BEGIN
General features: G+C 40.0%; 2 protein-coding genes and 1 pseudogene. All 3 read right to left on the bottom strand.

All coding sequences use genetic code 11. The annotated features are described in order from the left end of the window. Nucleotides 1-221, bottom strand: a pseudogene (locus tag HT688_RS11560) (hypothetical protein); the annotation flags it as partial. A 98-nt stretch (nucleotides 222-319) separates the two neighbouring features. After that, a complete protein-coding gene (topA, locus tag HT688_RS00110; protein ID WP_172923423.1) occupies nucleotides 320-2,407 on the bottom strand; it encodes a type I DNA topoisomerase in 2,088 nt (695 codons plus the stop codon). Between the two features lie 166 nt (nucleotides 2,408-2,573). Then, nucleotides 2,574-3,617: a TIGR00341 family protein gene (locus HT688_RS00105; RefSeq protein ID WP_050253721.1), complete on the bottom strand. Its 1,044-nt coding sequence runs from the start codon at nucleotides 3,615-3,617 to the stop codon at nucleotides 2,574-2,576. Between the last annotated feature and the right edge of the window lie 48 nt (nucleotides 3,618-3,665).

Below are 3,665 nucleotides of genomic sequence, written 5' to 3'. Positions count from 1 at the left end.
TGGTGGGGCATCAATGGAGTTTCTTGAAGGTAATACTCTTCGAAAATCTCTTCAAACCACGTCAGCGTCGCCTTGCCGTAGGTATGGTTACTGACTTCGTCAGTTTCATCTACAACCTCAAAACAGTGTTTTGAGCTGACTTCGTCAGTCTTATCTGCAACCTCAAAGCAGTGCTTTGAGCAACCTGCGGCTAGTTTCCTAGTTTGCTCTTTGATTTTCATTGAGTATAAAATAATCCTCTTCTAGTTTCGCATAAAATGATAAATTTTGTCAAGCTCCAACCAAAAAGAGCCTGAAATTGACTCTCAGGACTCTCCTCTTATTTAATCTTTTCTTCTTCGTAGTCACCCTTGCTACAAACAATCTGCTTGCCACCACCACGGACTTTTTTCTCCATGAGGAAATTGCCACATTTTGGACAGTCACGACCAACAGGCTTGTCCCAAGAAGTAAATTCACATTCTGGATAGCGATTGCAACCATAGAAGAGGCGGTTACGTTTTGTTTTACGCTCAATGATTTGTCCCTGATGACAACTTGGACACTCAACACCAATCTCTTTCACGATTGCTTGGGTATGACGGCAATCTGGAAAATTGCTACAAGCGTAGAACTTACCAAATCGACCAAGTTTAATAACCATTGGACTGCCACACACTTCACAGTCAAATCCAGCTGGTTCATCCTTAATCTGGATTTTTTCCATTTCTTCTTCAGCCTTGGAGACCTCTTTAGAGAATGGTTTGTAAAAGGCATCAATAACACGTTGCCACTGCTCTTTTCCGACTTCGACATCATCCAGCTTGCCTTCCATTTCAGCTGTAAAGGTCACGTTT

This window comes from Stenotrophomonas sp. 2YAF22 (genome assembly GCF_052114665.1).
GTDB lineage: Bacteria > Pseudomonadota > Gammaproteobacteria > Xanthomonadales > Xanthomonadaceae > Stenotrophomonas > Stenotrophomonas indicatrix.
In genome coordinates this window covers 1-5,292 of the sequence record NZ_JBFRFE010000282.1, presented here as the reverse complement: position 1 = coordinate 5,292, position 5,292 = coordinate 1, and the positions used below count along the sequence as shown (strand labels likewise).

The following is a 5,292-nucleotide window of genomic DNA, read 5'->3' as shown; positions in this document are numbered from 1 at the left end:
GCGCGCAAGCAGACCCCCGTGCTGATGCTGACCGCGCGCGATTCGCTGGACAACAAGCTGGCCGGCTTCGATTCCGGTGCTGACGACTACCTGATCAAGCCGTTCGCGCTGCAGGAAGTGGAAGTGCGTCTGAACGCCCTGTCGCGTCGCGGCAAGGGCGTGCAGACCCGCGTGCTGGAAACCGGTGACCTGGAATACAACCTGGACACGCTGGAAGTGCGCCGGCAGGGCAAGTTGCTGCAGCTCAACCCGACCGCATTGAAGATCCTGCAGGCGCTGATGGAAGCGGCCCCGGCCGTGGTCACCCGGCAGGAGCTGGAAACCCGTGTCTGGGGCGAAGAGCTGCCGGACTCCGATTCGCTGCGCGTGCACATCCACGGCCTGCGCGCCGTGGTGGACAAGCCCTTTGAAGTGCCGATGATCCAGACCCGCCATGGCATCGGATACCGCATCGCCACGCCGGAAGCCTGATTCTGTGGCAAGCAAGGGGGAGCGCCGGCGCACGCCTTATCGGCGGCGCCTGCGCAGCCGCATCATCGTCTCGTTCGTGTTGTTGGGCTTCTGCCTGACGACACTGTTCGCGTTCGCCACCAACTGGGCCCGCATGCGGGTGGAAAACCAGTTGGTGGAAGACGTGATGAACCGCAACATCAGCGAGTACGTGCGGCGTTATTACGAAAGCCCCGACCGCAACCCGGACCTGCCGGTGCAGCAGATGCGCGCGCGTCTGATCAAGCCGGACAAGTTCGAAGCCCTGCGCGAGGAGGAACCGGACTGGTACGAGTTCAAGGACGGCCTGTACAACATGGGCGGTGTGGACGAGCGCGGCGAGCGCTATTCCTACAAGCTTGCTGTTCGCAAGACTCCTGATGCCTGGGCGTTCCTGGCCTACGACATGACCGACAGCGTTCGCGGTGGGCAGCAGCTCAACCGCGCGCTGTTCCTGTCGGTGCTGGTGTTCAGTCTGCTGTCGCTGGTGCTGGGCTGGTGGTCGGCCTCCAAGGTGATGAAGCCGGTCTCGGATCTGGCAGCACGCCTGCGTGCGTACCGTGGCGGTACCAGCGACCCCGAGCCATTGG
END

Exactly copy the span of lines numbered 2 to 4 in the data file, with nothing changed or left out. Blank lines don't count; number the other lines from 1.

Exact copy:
All coding sequences use genetic code 11. The annotated features are described in order from the left end of the window. Nucleotides 1-221, bottom strand: a pseudogene (locus tag HT688_RS11560) (hypothetical protein); the annotation flags it as partial. A 98-nt stretch (nucleotides 222-319) separates the two neighbouring features. After that, a complete protein-coding gene (topA, locus tag HT688_RS00110; protein ID WP_172923423.1) occupies nucleotides 320-2,407 on the bottom strand; it encodes a type I DNA topoisomerase in 2,088 nt (695 codons plus the stop codon). Between the two features lie 166 nt (nucleotides 2,408-2,573). Then, nucleotides 2,574-3,617: a TIGR00341 family protein gene (locus HT688_RS00105; RefSeq protein ID WP_050253721.1), complete on the bottom strand. Its 1,044-nt coding sequence runs from the start codon at nucleotides 3,615-3,617 to the stop codon at nucleotides 2,574-2,576. Between the last annotated feature and the right edge of the window lie 48 nt (nucleotides 3,618-3,665).

Below are 3,665 nucleotides of genomic sequence, written 5' to 3'. Positions count from 1 at the left end.
TGGTGGGGCATCAATGGAGTTTCTTGAAGGTAATACTCTTCGAAAATCTCTTCAAACCACGTCAGCGTCGCCTTGCCGTAGGTATGGTTACTGACTTCGTCAGTTTCATCTACAACCTCAAAACAGTGTTTTGAGCTGACTTCGTCAGTCTTATCTGCAACCTCAAAGCAGTGCTTTGAGCAACCTGCGGCTAGTTTCCTAGTTTGCTCTTTGATTTTCATTGAGTATAAAATAATCCTCTTCTAGTTTCGCATAAAATGATAAATTTTGTCAAGCTCCAACCAAAAAGAGCCTGAAATTGACTCTCAGGACTCTCCTCTTATTTAATCTTTTCTTCTTCGTAGTCACCCTTGCTACAAACAATCTGCTTGCCACCACCACGGACTTTTTTCTCCATGAGGAAATTGCCACATTTTGGACAGTCACGACCAACAGGCTTGTCCCAAGAAGTAAATTCACATTCTGGATAGCGATTGCAACCATAGAAGAGGCGGTTACGTTTTGTTTTACGCTCAATGATTTGTCCCTGATGACAACTTGGACACTCAACACCAATCTCTTTCACGATTGCTTGGGTATGACGGCAATCTGGAAAATTGCTACAAGCGTAGAACTTACCAAATCGACCAAGTTTAATAACCATTGGACTGCCACACACTTCACAGTCAAATCCAGCTGGTTCATCCTTAATCTGGATTTTTTCCATTTCTTCTTCAGCCTTGGAGACCTCTTTAGAGAATGGTTTGTAAAAGGCATCAATAACACGTTGCCACTGCTCTTTTCCGACTTCGACATCATCCAGCTTGCCTTCCATTTCAGCTGTAAAGGTCACGTTT